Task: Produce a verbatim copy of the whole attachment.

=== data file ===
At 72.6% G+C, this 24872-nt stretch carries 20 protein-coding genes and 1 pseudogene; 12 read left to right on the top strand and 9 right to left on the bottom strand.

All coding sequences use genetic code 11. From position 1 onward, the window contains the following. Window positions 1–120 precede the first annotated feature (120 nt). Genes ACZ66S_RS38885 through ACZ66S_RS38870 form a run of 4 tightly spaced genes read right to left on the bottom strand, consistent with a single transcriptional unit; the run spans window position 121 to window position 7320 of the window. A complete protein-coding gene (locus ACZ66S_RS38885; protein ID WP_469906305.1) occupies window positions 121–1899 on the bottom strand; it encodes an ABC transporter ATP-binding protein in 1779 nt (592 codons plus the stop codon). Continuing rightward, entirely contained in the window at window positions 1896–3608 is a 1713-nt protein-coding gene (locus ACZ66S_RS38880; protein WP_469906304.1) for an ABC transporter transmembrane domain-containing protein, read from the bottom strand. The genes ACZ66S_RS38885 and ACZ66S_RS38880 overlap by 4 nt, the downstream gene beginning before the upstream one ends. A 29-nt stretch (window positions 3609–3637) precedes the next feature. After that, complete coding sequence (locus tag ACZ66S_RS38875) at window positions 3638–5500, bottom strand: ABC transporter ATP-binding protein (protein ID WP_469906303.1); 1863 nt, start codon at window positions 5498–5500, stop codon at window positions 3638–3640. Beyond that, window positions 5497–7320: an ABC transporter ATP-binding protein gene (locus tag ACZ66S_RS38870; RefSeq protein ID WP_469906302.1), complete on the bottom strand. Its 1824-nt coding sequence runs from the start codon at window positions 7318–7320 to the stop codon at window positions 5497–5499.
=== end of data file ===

At 72.6% G+C, this 24872-nt stretch carries 20 protein-coding genes and 1 pseudogene; 12 read left to right on the top strand and 9 right to left on the bottom strand.

All coding sequences use genetic code 11. From position 1 onward, the window contains the following. Window positions 1–120 precede the first annotated feature (120 nt). Genes ACZ66S_RS38885 through ACZ66S_RS38870 form a run of 4 tightly spaced genes read right to left on the bottom strand, consistent with a single transcriptional unit; the run spans window position 121 to window position 7320 of the window. A complete protein-coding gene (locus ACZ66S_RS38885; protein ID WP_469906305.1) occupies window positions 121–1899 on the bottom strand; it encodes an ABC transporter ATP-binding protein in 1779 nt (592 codons plus the stop codon). Continuing rightward, entirely contained in the window at window positions 1896–3608 is a 1713-nt protein-coding gene (locus ACZ66S_RS38880; protein WP_469906304.1) for an ABC transporter transmembrane domain-containing protein, read from the bottom strand. The genes ACZ66S_RS38885 and ACZ66S_RS38880 overlap by 4 nt, the downstream gene beginning before the upstream one ends. A 29-nt stretch (window positions 3609–3637) precedes the next feature. After that, complete coding sequence (locus tag ACZ66S_RS38875) at window positions 3638–5500, bottom strand: ABC transporter ATP-binding protein (protein ID WP_469906303.1); 1863 nt, start codon at window positions 5498–5500, stop codon at window positions 3638–3640. Beyond that, window positions 5497–7320: an ABC transporter ATP-binding protein gene (locus tag ACZ66S_RS38870; RefSeq protein ID WP_469906302.1), complete on the bottom strand. Its 1824-nt coding sequence runs from the start codon at window positions 7318–7320 to the stop codon at window positions 5497–5499.